“She said it would only last a few days, but it is a slightly unnerving sensation.” McCoy admitted, “I can feel her distress from here, although she is beginning to calm down now. Perhaps she can also feel certain emotions from me also.”

“Indupitably, Doctor,” Sarek was suddenly standing behind them, “although a bond made during pon farr just to relieve the symptoms of the condition is not binding, the two involved will continue to sense one another’s emotions for a while. It will fade-” he assured them when they turned concerned looks on him, “I promise. Did T’Kar not intimate the same?”

McCoy nodded.

“I saw how you obeyed our customs when you entered the house this morning,” Sarek said, “I know that the bonding was for the sake of ease and convenience but your desire to show her you cared and to do it in Vulcan fashion honours us.”

McCoy smiled, “I could do no less for the House of Sarek,” he replied.

“I came to say that supper is ready, gentlemen. I will go and tell my daughter.” Sarek bowed and left.

Jim cleared his throat, “Did you speak with Dr. M’Benga, Bones?”

“I did,” McCoy managed a weary smile, “he’s still not best pleased about T’Kar being present. He feels that she could be a disruptive influence. But he’s acceded to your request.

“Are you sure that she could not be sworn into Starfleet?” Kirk asked, “it would solve most of the problems.”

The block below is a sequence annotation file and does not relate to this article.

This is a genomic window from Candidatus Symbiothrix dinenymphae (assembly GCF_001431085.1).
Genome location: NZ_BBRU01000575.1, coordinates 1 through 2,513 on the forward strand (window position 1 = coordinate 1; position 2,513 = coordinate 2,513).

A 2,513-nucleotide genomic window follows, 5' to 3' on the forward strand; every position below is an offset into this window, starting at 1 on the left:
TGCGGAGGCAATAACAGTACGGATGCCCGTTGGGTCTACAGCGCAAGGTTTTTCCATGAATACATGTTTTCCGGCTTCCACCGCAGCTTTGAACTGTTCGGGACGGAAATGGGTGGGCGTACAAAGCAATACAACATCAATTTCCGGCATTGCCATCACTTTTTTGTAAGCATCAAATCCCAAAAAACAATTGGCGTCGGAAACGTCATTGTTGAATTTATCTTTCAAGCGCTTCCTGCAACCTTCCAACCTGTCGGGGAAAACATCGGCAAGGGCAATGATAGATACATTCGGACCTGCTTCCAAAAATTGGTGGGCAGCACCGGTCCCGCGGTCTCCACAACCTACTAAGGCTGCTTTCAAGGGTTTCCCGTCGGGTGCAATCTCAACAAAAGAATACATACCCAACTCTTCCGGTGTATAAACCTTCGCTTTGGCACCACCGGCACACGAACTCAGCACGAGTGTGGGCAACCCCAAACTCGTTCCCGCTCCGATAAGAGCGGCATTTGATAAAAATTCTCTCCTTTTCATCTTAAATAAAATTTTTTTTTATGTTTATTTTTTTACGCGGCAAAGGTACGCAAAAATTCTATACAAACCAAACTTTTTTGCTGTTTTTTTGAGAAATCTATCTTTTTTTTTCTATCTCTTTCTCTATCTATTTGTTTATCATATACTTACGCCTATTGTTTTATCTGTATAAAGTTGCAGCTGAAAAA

“Would that be the best thing for her?” McCoy sighed and went to sit on one of the lounge chairs, “you’ve seen her out in the desert, Jim. She’s special and if we take her away from this then it could kill her.”

“Unlikely,” T’Kar’s voice interrupted them, “when I saw the Shatry’a last, she said that I still had choices and that she would be Shatry’a for a long while yet. I will have to return one day, but that day is far in the future and not set in stone.”

“What would happen if you did not become Shatry’a?” Kirk asked suddenly.

“I’d lose this ability I think,” T’Kar replied, her dark eyes thoughtful, “but it would also be a freedom of sorts, I would be free to pursue whatever life I wanted.”

“In Starfleet?” Kirk asked.

“Or here at the Vulcan Academy of Sciences,” she looked at both of them, “and whatever I choose will be right. I must have faith in that.”

“You won’t be able to do what you did for me,” Jim remarked thoughtfully.

“Perhaps you were a one-off,” T’Kar replied, “as I said, why this sudden power erupted to heal you now is still a mystery.”

“But what is the function of these Shatry’ana?” Jim asked, “if you have all this power-”

T’Kar blinked, “Again, a good question, the simple answer is ‘I don’t know’, or perhaps that should be, ‘I don’t know yet’, I think it is more to do with keeping the universe in balance. I do not know of anyone who was healed by a Shatry’a although many of the legends relating to such beings are lost – unless they are stored in the collective memories of all the Shatry’a. Perhaps I shall find out, perhaps I’ll never find out and never become Shatry’a. The future is a fluid creature, and what may be and what will be are two completely different things.”

McCoy wanted to give her a hug, but simply extended his index and middle finger, Kirk watched as a soft flush crept up T’Kar’s cheeks and she did the same, turning her hand palm upwards and then touched her fingertips to his. They stared at each other for a long moment and then McCoy gently broke contact.